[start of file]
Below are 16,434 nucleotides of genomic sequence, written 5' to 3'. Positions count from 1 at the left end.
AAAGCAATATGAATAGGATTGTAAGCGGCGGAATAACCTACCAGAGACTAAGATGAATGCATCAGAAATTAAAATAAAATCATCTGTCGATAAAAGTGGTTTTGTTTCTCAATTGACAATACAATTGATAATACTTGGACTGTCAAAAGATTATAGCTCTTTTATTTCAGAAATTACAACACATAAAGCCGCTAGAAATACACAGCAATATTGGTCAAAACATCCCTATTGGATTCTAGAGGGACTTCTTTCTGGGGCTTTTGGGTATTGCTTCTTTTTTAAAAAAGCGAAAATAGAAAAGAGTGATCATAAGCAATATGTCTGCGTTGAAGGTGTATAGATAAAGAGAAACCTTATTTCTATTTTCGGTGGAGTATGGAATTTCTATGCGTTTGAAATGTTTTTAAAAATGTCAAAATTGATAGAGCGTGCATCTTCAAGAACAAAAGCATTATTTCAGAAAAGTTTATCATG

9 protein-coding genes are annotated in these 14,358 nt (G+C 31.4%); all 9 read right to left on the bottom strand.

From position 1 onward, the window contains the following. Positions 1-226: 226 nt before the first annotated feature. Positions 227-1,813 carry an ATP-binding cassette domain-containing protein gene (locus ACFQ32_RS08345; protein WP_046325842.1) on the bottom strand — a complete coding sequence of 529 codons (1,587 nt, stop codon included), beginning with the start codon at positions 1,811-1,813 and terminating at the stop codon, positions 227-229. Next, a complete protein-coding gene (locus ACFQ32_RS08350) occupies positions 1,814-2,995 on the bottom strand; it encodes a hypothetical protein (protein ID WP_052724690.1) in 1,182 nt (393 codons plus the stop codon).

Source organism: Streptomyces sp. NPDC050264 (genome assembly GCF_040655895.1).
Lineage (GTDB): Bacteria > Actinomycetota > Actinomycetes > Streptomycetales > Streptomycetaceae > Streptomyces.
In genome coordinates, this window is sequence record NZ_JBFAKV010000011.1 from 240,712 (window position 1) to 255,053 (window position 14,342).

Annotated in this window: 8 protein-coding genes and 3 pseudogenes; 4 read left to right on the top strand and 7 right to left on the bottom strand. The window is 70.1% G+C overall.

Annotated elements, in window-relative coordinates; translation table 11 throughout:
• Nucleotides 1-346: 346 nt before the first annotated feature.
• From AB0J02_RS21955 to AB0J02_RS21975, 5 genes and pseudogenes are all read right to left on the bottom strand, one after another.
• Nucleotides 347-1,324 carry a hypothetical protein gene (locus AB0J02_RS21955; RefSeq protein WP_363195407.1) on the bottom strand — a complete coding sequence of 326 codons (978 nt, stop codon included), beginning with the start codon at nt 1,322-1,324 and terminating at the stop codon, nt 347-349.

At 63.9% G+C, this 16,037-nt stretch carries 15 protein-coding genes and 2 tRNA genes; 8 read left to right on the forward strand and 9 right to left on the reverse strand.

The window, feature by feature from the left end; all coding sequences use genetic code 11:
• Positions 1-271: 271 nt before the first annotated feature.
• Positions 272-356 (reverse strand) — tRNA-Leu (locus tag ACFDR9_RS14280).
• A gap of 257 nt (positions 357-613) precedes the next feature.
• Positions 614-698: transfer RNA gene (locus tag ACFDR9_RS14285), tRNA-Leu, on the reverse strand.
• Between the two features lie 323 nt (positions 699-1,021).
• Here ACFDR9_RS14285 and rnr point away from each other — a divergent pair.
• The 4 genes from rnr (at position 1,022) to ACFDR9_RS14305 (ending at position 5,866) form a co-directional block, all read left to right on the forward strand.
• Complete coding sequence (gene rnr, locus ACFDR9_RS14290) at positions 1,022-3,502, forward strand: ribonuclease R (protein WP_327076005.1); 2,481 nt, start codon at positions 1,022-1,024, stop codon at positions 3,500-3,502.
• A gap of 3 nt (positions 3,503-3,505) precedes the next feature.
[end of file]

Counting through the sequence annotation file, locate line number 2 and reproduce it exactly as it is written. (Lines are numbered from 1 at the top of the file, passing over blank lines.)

AAAGCAATATGAATAGGATTGTAAGCGGCGGAATAACCTACCAGAGACTAAGATGAATGCATCAGAAATTAAAATAAAATCATCTGTCGATAAAAGTGGTTTTGTTTCTCAATTGACAATACAATTGATAATACTTGGACTGTCAAAAGATTATAGCTCTTTTATTTCAGAAATTACAACACATAAAGCCGCTAGAAATACACAGCAATATTGGTCAAAACATCCCTATTGGATTCTAGAGGGACTTCTTTCTGGGGCTTTTGGGTATTGCTTCTTTTTTAAAAAAGCGAAAATAGAAAAGAGTGATCATAAGCAATATGTCTGCGTTGAAGGTGTATAGATAAAGAGAAACCTTATTTCTATTTTCGGTGGAGTATGGAATTTCTATGCGTTTGAAATGTTTTTAAAAATGTCAAAATTGATAGAGCGTGCATCTTCAAGAACAAAAGCATTATTTCAGAAAAGTTTATCATG